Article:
Wastewater: a valuable resource rather than a burden?

Ayash Mohamed Anwar is the author of this article

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The UK is currently facing a series of droughts resulting in an urgent need for a solution to address potential water shortages. A report released by the UK government stated that only 0.02% of wastewater was reused in the UK in 2020. Treated wastewater can be reused for a range of non-potable purposes such as agriculture, land, irrigation, industrial reuse, toilets, and construction activities. The possibility of reusing wastewater is drawing increased attention due to the rising cost of freshwater and the current use of advanced treatment options which provide the ability to process and produce high-quality treated wastewater effluent. One example of where water is used in large quantities for irrigation on a regular basis and over expansive areas is golf courses.

On average, a golf course would use approximately 378.5 m3 to 3,785 m3 of water per week in the summer months. The use of recycled wastewater for golf course irrigation has the following advantages:

  • the need to be dependent on river, well and lake water sources can be avoided;
  • recycled wastewater can be used during drought seasons to avoid water shortages;
  • nutrient leaching to groundwater can be minimized as the turf grass has a high tolerance to absorbing increased quantities of nitrogen and other nutrients;
  • the investment required to build new water supply systems can be greatly reduced.

The quality of water used for irrigation plays an important role in the management of turf grass and other plants present at a golf course. Most wastewater treatment works have a final polishing step or a tertiary treatment step which produces a high-quality effluent that can be reused for irrigation purposes; however, its physical, chemical, and biological parameters must be analysed prior to irrigation to avoid the reduction in turf grass quality and to prevent any risks to public health. Recycled wastewater can contain high concentrations of salts, other minerals, and heavy metals such as sodium, potassium, calcium, magnesium, chloride, bicarbonate, sulphate, nitrate, and boron. It is important to take into consideration that high concentrations of these elements can cause damage to the soil and plants. Recycled wastewater can successfully be used for irrigation if the water quality parameters such as the total salt content, toxic ion levels, sodium levels, bicarbonate levels, and pH are in accordance with the golf course irrigation standards. A microbial risk assessment should also be conducted to understand the risk level to the golfers, the ground staff, and the general public. Critical microbiological limits must be set for the irrigation water to prevent any public health issues. Apart from ensuring health, safety and quality standards are met, it is also important to make the population aware of the positive outcomes of using wastewater for golf course irrigation.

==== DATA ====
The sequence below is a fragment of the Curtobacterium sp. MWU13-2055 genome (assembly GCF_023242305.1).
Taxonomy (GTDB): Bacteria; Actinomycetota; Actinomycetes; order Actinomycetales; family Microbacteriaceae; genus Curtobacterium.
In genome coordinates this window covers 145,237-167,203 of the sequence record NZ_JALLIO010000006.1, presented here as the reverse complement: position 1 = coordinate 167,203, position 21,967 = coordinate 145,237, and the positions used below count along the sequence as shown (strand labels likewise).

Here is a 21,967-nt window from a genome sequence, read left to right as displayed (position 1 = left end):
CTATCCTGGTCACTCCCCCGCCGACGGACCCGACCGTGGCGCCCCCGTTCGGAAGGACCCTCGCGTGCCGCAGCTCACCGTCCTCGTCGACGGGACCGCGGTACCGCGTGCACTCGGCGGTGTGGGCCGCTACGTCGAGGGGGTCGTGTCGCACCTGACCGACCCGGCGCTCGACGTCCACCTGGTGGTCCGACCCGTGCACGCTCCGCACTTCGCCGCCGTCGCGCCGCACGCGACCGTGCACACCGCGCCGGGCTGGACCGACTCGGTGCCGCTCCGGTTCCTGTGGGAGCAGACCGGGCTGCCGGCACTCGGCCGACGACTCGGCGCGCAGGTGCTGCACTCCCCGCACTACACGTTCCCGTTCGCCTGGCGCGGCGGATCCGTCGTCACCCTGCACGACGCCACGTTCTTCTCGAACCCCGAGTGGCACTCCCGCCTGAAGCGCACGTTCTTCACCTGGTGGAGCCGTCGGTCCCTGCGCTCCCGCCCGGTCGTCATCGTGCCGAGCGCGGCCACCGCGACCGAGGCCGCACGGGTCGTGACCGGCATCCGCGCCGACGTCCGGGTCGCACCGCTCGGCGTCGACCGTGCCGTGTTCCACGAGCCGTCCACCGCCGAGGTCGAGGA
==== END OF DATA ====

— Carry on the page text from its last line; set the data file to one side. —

Public perception plays an important role in the reuse of wastewater. The social and environmental concerns associated with the reuse of wastewater is a crucial reason as to why many industries and sectors avoid the reuse of wastewater. There is currently adequate evidence and information available for golf course officials to understand the benefits of the reuse of treated wastewater effluent for golf course irrigation and be able to address any health and environmental concerns from members of the public.

The reuse of wastewater for different purposes could prove beneficial to not only the environment, but also the industry. The reuse could contribute to reducing water shortages and help businesses in saving more capital. United Nations - Water Sustainable Development goal 6, target 6.3, provides a focus on substantially increasing the recycling and safe reuse of wastewater by 2030 to address some of the ongoing environmental concerns. Every individual and industry using large quantities of water needs to ask themselves whether they are making sure they are working towards this goal in an impactful way.

Created by potrace 1.16, written by Peter Selinger 2001-2019

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Created by potrace 1.16, written by Peter Selinger 2001-2019

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Ayash Mohamed Anwar

Graduate Water Process Engineer

As a graduate process engineer from the university of Manchester, Ayash currently works as part of the Treatment Team in Water and Environment at WRc. Ayash has been involved with a range of WRc Portfolio projects including the disinfection forum and odour management user group, as well as developing courses for training modules such as drinking water quality sampling and analysis; foundation of water quality and the environment; urban pollution management; and the wastewater management course.

2023-07-04 14:00:00